The Dominican Republic is considered Jamaica's biggest Caribbean competitor in attracting FDI, though the country has managed to lure several large IT firms, and has done particularly well in attracting offshore call centers, thanks to its English-speaking work force and relatively low wages.
Last year, the economy grew by around 3%, said Bunting, pushing GDP to around $8 billion, though actual growth is higher since "the World Bank did a study showing that we consistently underestimate our economy by 1-3% per annum."
In 2005, services accounted for 67% of the Jamaican economy, with manufacturing (mainly apparel, food processing and rum distilling) adding another 12.5%, construction 10%, mining 5.5% and agriculture the remaining 5%.
Jamaica's telecom sector was opened to competition in 2001, in a process that caused Cable & Wireless Ltd. to lose its century-old monopoly.
Electricity production is already in private hands, with Atlanta-based Mirant Corp. owning 80% of Jamaica Public Service Ltd., the island's dominant power generator. The Jamaican government owns 19%, and the remaining 1% is held by individual investors.
But Mirant and the government both want out of JPS, for different reasons, said Damian Obiglio, president and CEO of JPS, which has installed capacity of 850 megawatts.
"Mirant's preference is to sell the entire package to one single company," said Obiglio, noting that half a dozen interested parties have been shortlisted. "It's a change of strategy by Mirant, which has decided to concentrate on the domestic market."
Obiglio said that Mirant has invested $300 million over the last four years to keep up with growing power demand, which is expected to rise by 59 megawatts by 2009 and 250 megawatts by 2012.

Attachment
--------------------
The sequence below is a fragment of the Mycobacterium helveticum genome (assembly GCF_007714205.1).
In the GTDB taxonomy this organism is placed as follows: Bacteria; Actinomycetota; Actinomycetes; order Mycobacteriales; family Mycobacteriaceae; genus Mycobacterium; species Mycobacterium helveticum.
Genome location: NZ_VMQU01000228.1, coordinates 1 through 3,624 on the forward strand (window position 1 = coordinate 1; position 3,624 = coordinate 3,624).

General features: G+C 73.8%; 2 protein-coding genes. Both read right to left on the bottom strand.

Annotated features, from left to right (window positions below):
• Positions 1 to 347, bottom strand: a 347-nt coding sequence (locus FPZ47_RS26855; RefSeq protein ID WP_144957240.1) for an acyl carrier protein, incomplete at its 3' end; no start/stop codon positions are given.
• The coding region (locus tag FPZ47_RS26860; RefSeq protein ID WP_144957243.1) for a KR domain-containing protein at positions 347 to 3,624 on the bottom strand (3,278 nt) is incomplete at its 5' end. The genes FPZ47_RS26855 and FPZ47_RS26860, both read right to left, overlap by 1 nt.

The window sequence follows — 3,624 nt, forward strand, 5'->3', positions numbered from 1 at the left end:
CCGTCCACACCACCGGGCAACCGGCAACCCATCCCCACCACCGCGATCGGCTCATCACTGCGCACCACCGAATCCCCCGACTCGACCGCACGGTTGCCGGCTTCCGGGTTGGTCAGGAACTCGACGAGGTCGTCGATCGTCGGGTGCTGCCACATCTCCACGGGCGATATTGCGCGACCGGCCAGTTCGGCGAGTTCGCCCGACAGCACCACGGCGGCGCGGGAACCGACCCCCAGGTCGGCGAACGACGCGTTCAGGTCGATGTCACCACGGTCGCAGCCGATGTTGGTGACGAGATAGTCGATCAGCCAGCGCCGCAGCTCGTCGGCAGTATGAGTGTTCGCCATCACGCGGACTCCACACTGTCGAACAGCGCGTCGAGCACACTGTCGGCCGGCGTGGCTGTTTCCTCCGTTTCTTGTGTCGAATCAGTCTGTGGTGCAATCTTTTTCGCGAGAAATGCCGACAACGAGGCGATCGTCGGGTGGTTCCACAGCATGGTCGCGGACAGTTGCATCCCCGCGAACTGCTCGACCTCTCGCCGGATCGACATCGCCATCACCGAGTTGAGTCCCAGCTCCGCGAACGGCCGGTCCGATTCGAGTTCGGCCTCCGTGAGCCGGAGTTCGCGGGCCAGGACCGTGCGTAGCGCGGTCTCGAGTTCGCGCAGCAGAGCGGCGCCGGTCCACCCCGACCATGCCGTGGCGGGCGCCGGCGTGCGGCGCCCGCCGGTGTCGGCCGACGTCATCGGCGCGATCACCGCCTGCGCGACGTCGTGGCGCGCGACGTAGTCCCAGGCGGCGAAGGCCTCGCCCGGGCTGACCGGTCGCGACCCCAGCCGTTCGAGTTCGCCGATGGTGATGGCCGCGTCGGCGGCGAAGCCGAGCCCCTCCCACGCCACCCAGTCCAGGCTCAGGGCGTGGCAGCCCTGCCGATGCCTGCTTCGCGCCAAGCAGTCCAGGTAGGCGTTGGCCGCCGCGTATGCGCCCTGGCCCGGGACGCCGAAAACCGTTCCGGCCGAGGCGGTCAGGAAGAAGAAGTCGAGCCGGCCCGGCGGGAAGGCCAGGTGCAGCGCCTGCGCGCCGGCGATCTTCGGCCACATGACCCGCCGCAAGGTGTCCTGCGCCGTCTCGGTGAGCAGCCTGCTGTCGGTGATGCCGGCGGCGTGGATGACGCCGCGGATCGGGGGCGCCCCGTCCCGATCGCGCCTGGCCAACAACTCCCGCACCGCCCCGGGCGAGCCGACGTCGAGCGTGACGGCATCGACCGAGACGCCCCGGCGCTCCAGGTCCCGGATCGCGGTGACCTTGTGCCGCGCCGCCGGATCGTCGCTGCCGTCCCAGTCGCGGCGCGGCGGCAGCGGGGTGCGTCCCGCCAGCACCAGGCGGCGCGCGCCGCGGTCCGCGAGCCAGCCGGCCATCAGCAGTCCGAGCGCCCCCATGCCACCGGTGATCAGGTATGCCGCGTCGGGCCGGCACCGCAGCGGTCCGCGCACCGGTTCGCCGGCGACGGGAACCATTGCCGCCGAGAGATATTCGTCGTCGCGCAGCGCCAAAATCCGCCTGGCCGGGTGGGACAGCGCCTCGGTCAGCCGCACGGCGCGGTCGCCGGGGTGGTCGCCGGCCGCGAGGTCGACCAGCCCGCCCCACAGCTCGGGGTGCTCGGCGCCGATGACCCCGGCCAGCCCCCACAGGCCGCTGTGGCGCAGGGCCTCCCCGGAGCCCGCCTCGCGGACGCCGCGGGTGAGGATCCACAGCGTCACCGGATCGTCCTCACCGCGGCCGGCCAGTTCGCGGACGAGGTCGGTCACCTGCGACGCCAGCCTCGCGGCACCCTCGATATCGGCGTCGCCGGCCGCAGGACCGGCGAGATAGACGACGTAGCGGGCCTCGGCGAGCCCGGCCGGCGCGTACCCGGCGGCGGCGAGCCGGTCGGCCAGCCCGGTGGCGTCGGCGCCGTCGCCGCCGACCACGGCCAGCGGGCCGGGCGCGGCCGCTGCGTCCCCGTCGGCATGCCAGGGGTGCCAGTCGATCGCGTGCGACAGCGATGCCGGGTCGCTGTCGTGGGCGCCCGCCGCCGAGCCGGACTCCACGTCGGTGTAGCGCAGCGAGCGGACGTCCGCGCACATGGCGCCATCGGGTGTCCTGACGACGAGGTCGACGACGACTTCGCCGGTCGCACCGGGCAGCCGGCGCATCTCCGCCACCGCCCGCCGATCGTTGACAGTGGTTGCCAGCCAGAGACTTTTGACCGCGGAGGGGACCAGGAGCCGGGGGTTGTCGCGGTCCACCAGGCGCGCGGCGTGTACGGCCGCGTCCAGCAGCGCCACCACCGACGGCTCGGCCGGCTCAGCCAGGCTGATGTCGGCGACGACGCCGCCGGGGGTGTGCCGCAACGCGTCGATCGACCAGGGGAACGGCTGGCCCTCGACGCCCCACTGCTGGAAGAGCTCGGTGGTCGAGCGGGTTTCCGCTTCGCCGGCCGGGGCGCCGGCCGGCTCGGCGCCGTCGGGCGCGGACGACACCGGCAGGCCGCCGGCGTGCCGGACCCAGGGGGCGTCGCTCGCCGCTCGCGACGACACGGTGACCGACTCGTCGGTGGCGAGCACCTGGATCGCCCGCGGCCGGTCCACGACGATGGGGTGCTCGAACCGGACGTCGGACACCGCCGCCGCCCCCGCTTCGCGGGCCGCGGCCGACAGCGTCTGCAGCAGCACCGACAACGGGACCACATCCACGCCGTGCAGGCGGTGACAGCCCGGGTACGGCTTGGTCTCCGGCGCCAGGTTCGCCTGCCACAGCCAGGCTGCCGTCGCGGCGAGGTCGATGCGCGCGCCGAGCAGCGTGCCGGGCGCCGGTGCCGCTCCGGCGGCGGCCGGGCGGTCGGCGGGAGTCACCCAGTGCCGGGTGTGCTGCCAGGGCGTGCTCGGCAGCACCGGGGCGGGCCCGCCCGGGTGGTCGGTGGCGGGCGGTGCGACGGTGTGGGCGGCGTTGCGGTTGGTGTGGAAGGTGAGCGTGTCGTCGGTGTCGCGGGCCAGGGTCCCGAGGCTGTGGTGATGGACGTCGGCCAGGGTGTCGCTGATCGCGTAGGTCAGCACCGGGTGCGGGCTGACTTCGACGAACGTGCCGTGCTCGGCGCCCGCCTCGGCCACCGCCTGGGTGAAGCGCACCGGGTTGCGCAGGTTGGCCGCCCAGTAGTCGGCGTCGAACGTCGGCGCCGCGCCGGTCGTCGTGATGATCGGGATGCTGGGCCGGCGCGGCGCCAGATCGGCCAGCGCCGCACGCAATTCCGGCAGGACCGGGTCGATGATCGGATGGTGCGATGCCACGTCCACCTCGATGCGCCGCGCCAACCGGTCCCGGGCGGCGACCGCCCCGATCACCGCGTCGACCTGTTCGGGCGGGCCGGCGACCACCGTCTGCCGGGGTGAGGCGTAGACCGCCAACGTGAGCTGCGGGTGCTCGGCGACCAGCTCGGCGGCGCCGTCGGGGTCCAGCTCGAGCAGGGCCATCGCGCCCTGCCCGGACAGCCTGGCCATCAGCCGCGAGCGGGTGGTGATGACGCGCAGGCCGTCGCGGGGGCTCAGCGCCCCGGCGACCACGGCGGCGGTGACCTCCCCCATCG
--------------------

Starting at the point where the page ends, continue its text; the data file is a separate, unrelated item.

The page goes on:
"The increased load is coming from the hotel and mining sectors," he said. "The expansion of bauxite mining by Jamalco and Windalco, and the expansion in the hotel industry, is driving this growth in demand. Every new hotel adds a demand of six megawatts to the system, and these are huge hotels, about 1,000 rooms each."
According to Obiglio, "Jamaica's economic growth looks steady at 2.5% to 3% a year. It's based on fundamentals related to tourism and leisure activities, and some mining, but it's not going to be an explosion of growth. The government tried to balance the deficit during 2006 and there's a commitment for the future. That has created a good base for investment in the country."
Meanwhile, prices for Jamaica's two most important commodities — bauxite and sugar — are higher than they've been in years, though Davies said "most of the [bauxite] we sell are long-term contracts which have fixed prices, so although bauxite prices have skyrocketed, we are not going to immediately reap the benefits in the short term."
Jamaica is also known for specific, high-end products like Blue Mountain coffee. But most is exported as green beans, which lets much of the value go.
The Caribbean must add value to agricultural production, and also retrain the work force. The cricket World Cup will lure an estimated 20,000 visitors, over and above the 1.5 million expected this year.
Hotels are building in anticipation of an influx of visitors. But Jamaica still has a long way to develop, while keeping hold of the culture, art, food and music that make it unique.